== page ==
year. >>> and the eu moves to clamp down on big paychecks in the banking sector, looking to cap bonuses on a banker's salary as early as next year. >> announcer: you're watching "worldwide exchange," bringing you business news from around the globe. >> okay. we're back. you're mobiled up and we have some data. >> yes. it's such a mobile world, isn't it, in many ways. let's first talk about what's happening with the german unemployment figures. we were waiting on these. it turns out 6.9%, that is the unemployment level for germany in january. the unadjusted figure is 7.4%. it's higher than expected. you can see the forecast was for 6.8%. the prior month was revised higher. the rate itself was unchanged. that's a right i think here in london or certainly in the u.s. they wouldn't mind seeing at this point. >> we've created a million private sector jobs. >> in britain? >> yeah. >> well, congratulations. >> there you go. that is the great conundrum, right? >> it's true. the different between -- well, and even with germany. the liesh market social security holding up, despite the sharp contr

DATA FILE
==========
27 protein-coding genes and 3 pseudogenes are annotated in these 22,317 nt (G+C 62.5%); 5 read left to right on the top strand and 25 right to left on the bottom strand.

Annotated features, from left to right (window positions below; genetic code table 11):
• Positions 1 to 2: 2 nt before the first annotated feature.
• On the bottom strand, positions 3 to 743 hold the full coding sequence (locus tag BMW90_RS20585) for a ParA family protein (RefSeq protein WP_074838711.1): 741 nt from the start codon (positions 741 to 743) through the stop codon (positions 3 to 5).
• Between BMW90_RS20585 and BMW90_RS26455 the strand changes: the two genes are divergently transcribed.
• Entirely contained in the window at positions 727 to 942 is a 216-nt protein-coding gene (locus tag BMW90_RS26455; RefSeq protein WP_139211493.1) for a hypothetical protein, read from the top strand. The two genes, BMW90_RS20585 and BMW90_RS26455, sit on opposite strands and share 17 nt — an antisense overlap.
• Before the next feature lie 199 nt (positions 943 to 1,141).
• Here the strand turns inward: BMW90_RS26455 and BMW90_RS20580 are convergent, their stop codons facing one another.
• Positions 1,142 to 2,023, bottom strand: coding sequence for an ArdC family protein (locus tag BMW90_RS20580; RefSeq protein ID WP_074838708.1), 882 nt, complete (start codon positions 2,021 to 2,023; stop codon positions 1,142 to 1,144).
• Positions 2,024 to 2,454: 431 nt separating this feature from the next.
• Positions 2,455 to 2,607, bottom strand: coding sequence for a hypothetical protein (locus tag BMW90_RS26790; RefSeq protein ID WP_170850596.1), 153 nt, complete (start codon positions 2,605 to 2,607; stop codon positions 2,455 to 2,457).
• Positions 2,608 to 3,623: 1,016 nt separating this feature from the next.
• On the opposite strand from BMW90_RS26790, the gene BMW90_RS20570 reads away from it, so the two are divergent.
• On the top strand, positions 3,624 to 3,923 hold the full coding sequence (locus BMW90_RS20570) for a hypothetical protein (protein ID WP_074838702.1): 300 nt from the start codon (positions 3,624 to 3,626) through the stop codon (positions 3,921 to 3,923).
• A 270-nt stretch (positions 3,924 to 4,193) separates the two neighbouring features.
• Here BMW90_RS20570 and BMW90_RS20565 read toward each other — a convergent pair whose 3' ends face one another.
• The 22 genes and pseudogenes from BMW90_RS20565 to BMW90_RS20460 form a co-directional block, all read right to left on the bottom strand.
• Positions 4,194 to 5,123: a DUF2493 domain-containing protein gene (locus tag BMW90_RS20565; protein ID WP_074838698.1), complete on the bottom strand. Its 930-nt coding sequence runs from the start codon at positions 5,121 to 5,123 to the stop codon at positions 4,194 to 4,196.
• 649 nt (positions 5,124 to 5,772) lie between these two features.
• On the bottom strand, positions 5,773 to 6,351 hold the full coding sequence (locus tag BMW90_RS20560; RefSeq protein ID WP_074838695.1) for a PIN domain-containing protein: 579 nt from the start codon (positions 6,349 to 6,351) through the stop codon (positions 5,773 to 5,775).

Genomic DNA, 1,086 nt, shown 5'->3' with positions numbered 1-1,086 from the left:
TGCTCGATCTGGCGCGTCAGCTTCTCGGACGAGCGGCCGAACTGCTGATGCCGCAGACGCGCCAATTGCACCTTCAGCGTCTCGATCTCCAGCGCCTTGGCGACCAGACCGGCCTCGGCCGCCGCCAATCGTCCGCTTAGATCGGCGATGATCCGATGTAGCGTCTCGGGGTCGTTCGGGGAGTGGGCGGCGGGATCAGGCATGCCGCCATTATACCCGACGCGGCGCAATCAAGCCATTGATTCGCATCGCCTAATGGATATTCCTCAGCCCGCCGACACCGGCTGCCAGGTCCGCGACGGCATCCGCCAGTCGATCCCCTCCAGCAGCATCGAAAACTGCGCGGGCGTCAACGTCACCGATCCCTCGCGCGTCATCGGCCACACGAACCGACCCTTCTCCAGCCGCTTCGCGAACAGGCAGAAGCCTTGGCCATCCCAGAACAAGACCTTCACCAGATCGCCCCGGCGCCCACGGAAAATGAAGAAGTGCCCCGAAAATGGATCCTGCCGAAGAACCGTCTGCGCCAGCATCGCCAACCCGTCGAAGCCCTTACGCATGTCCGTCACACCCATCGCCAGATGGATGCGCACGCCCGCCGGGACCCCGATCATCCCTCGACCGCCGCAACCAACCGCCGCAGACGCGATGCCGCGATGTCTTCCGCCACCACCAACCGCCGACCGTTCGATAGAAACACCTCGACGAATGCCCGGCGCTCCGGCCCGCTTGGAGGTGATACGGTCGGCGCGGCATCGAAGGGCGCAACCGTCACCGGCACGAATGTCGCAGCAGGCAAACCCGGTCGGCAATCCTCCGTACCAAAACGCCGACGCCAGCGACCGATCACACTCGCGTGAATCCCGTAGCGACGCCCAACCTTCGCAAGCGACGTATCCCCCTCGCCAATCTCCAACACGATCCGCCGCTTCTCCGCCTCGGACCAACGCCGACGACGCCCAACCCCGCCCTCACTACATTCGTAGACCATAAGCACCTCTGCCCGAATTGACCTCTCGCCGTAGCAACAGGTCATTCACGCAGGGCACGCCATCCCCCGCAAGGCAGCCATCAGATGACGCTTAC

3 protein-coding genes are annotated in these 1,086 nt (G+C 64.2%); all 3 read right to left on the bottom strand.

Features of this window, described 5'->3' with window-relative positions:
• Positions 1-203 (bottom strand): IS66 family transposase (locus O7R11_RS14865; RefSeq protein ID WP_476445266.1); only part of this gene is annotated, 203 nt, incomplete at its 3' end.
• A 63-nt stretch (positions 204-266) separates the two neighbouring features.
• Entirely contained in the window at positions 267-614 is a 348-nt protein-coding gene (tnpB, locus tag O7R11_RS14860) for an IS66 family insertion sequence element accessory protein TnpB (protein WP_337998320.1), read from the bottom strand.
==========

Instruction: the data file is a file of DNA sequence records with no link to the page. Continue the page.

. we have francois hollande today speaking to the eu parliament. he's going to lay out his vision for the eu against that economic back drop. >> isn't it amazing? we come into the week yesterday with everyone still talking. you have that great barons cover, you come in, just get the risk trade massively off. and the question for today and the rest of the week is frankly whether that's a bump in the road or the start of a down trend. >> you have the front cover, these are all good contra indicators. >> sorry, media friends. but this is not exactly the best of -- >> we always have timing. on today's show, we're in zurich where we hear from the ceo of ubs about the group's outlook. the swiss bank won to a loss in the fourth quarter. >> and is we'll head out to california for a look at the next offer. it's due to be released later today. we'll be live in madrid as the spanish prime minister's party pledges to fight corruption allegations that have prompted calls for his resition naz. >> and for its to earn its annual forecast on a weaker yen, we have in-depth analysis at 10:40 cet. be